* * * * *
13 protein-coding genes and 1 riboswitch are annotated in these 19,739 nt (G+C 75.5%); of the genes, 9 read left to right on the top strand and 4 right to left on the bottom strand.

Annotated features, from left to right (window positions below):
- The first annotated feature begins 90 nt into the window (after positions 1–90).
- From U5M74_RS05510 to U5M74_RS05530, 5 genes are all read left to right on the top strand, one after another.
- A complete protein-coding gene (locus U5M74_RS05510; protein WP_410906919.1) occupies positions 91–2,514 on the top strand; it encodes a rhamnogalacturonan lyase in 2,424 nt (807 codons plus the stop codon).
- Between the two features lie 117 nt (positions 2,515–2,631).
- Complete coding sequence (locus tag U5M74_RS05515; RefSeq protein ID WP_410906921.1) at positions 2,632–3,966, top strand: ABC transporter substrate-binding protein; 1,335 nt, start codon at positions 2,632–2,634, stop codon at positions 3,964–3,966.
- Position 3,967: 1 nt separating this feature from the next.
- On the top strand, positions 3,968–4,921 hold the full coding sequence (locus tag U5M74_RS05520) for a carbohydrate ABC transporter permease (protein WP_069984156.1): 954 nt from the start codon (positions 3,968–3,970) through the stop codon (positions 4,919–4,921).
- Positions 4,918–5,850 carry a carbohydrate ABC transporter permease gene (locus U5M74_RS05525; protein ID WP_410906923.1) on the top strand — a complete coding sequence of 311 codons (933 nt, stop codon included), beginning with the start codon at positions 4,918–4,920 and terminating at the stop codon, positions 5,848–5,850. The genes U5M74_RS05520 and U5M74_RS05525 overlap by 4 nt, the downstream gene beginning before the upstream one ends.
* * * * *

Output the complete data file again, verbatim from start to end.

13 protein-coding genes and 1 riboswitch are annotated in these 19,739 nt (G+C 75.5%); of the genes, 9 read left to right on the top strand and 4 right to left on the bottom strand.

Annotated features, from left to right (window positions below):
- The first annotated feature begins 90 nt into the window (after positions 1–90).
- From U5M74_RS05510 to U5M74_RS05530, 5 genes are all read left to right on the top strand, one after another.
- A complete protein-coding gene (locus U5M74_RS05510; protein WP_410906919.1) occupies positions 91–2,514 on the top strand; it encodes a rhamnogalacturonan lyase in 2,424 nt (807 codons plus the stop codon).
- Between the two features lie 117 nt (positions 2,515–2,631).
- Complete coding sequence (locus tag U5M74_RS05515; RefSeq protein ID WP_410906921.1) at positions 2,632–3,966, top strand: ABC transporter substrate-binding protein; 1,335 nt, start codon at positions 2,632–2,634, stop codon at positions 3,964–3,966.
- Position 3,967: 1 nt separating this feature from the next.
- On the top strand, positions 3,968–4,921 hold the full coding sequence (locus tag U5M74_RS05520) for a carbohydrate ABC transporter permease (protein WP_069984156.1): 954 nt from the start codon (positions 3,968–3,970) through the stop codon (positions 4,919–4,921).
- Positions 4,918–5,850 carry a carbohydrate ABC transporter permease gene (locus U5M74_RS05525; protein ID WP_410906923.1) on the top strand — a complete coding sequence of 311 codons (933 nt, stop codon included), beginning with the start codon at positions 4,918–4,920 and terminating at the stop codon, positions 5,848–5,850. The genes U5M74_RS05520 and U5M74_RS05525 overlap by 4 nt, the downstream gene beginning before the upstream one ends.